# Vectorized searchsorted numpy

Assume that I have two arrays `A` and `B`, where both `A` and `B` are `m x n`. My goal is now, for each row of `A` and `B`, to find where I should insert the elements of row `i` of `A` in the corresponding row of `B`. That is, I wish to apply `np.digitize` or `np.searchsorted` to each row of `A` and `B`.

My naive solution is to simply iterate over the rows. However, this is far too slow for my application. My question is therefore: is there a vectorized implementation of either algorithm that I haven’t managed to find?

Contents

### Method 1

We can add each row some offset as compared to the previous row. We would use the same offset for both arrays. The idea is to use `np.searchsorted` on flattened version of input arrays thereafter and thus each row from `b` would be restricted to find sorted positions in the corresponding row in `a`. Additionally, to make it work for negative numbers too, we just need to offset for the minimum numbers as well.

So, we would have a vectorized implementation like so –

```def searchsorted2d(a,b):
m,n = a.shape
max_num = np.maximum(a.max() - a.min(), b.max() - b.min()) + 1
r = max_num*np.arange(a.shape)[:,None]
p = np.searchsorted( (a+r).ravel(), (b+r).ravel() ).reshape(m,-1)
return p - n*(np.arange(m)[:,None])```

Runtime test –

```In : def searchsorted2d_loopy(a,b):
...:     out = np.zeros(a.shape,dtype=int)
...:     for i in range(len(a)):
...:         out[i] = np.searchsorted(a[i],b[i])
...:     return out
...:

In : # Setup input arrays
...: a = np.random.randint(11,99,(10000,20))
...: b = np.random.randint(11,99,(10000,20))
...: a = np.sort(a,1)
...: b = np.sort(b,1)
...:

In : np.allclose(searchsorted2d(a,b),searchsorted2d_loopy(a,b))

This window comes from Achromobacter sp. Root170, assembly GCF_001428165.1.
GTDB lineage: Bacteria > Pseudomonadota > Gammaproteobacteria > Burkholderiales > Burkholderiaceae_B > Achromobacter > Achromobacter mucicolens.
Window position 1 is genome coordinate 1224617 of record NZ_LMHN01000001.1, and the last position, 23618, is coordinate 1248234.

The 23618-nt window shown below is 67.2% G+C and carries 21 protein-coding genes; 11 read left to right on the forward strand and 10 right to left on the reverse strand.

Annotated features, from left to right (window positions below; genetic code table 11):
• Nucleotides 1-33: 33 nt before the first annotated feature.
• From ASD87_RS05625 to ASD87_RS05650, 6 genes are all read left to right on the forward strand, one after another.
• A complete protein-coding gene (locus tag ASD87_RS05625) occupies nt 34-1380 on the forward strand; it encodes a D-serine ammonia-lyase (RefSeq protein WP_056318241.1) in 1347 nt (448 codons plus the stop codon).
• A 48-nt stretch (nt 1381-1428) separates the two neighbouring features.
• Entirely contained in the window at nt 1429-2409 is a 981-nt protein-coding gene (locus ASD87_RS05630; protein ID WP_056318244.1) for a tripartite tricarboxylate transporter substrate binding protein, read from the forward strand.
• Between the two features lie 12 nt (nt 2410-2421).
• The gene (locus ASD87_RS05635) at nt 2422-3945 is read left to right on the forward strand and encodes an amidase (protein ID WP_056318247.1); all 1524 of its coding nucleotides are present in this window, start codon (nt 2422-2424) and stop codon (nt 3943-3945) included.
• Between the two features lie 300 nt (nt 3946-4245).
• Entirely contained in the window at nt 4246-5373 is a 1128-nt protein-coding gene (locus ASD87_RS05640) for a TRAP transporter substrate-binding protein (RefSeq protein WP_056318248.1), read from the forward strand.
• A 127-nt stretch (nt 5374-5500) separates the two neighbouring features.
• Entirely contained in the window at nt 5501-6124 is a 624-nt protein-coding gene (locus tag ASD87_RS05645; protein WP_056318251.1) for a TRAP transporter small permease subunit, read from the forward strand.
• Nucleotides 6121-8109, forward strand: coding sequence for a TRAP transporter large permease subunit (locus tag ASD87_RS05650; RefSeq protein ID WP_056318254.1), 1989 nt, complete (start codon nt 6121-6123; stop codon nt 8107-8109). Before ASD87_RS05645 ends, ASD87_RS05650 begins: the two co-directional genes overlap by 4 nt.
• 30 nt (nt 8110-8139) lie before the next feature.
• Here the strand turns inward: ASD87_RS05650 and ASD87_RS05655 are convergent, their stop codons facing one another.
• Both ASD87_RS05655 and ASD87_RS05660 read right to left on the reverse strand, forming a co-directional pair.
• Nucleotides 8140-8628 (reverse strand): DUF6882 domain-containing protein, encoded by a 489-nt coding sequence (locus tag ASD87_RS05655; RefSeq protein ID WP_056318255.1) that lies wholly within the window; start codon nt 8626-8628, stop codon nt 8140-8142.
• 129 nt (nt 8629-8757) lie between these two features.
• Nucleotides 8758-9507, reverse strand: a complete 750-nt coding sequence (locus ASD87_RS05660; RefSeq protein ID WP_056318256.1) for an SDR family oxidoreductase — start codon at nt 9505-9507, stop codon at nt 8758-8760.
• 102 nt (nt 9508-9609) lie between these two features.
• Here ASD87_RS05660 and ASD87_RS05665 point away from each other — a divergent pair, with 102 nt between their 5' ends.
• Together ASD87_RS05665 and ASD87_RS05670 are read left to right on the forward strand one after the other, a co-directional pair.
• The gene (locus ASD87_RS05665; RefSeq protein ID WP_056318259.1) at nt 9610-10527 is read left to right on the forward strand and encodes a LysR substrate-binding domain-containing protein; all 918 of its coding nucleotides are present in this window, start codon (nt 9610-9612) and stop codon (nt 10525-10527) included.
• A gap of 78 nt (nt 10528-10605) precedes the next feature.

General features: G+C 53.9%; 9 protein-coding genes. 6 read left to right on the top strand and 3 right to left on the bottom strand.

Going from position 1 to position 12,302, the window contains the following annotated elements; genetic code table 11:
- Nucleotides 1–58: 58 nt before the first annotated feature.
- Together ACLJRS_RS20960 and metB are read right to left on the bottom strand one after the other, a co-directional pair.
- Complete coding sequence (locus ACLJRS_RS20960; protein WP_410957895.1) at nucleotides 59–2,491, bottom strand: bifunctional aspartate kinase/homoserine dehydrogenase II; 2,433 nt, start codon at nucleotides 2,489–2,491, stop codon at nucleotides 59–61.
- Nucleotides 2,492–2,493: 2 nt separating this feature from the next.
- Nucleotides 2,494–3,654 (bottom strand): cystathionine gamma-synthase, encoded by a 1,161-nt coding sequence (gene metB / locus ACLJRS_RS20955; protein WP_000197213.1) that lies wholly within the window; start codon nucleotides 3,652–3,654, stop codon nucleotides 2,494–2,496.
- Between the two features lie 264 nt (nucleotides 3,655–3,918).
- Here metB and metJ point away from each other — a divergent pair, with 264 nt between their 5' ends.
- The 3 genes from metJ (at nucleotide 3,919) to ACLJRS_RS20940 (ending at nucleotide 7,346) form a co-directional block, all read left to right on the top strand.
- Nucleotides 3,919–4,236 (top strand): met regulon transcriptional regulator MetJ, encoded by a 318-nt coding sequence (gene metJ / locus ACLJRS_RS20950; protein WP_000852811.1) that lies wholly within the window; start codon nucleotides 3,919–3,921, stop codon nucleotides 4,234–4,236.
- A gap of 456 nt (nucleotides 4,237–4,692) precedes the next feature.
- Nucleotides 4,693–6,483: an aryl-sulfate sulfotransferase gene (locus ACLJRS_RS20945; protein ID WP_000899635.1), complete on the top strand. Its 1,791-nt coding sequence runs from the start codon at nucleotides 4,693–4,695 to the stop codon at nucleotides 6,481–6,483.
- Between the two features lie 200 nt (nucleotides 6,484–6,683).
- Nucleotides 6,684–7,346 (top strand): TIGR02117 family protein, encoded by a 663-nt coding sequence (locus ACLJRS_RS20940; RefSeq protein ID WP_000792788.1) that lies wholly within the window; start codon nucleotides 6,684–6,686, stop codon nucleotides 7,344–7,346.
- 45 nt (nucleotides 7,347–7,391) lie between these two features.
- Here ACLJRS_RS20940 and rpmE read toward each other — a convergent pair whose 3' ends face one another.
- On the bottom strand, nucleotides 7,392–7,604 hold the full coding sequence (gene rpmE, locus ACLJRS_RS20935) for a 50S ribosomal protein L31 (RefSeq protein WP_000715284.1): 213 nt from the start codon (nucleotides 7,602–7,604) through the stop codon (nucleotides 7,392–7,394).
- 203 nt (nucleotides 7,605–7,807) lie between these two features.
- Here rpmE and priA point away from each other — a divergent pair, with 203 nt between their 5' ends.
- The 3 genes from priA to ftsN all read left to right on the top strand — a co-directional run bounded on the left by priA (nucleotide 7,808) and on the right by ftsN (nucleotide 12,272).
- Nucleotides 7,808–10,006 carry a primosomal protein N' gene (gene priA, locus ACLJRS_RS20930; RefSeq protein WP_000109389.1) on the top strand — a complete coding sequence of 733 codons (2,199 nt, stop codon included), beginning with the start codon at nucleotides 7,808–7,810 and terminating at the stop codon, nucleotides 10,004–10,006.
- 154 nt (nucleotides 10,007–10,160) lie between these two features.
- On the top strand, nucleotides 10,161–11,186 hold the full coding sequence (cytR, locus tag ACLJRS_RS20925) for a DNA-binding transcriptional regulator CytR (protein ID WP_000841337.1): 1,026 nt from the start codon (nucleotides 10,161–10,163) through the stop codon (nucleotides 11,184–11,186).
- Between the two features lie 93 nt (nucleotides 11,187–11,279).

Out: True

In : %timeit searchsorted2d_loopy(a,b)
10 loops, best of 3: 28.6 ms per loop

In : %timeit searchsorted2d(a,b)
100 loops, best of 3: 13.7 ms per loop```

### Method 2

The solution provided by @Divakar is ideal for integer data, but beware of precision issues for floating point values, especially if they span multiple orders of magnitude (e.g. `[[1.0, 2,0, 3.0, 1.0e+20],...]`). In some cases `r` may be so large that applying `a+r` and `b+r` wipes out the original values you’re trying to run `searchsorted` on, and you’re just comparing `r` to `r`.

To make the approach more robust for floating-point data, you could embed the row information into the arrays as part of the values (as a structured dtype), and run searchsorted on these structured dtypes instead.

```def searchsorted_2d (a, v, side='left', sorter=None):
import numpy as np

# Make sure a and v are numpy arrays.
a = np.asarray(a)
v = np.asarray(v)

# Augment a with row id
ai = np.empty(a.shape,dtype=[('row',int),('value',a.dtype)])
ai['row'] = np.arange(a.shape).reshape(-1,1)
ai['value'] = a

# Augment v with row id
vi = np.empty(v.shape,dtype=[('row',int),('value',v.dtype)])
vi['row'] = np.arange(v.shape).reshape(-1,1)
vi['value'] = v

# Perform searchsorted on augmented array.
# The row information is embedded in the values, so only the equivalent rows
# between a and v are considered.
result = np.searchsorted(ai.flatten(),vi.flatten(), side=side, sorter=sorter)

# Restore the original shape, decode the searchsorted indices so they apply to the original data.
result = result.reshape(vi.shape) - vi['row']*a.shape

return result```

Edit: The timing on this approach is abysmal!

```In : %timeit searchsorted_2d(a,b)
10 loops, best of 3: 92.5 ms per loop```

You would be better off just just using `map` over the array:

```In : %timeit np.array(list(map(np.searchsorted,a,b)))
100 loops, best of 3: 13.8 ms per loop```

For integer data, @Divakar’s approach is still the fastest:

```In : %timeit searchsorted2d(a,b)
100 loops, best of 3: 7.26 ms per loop```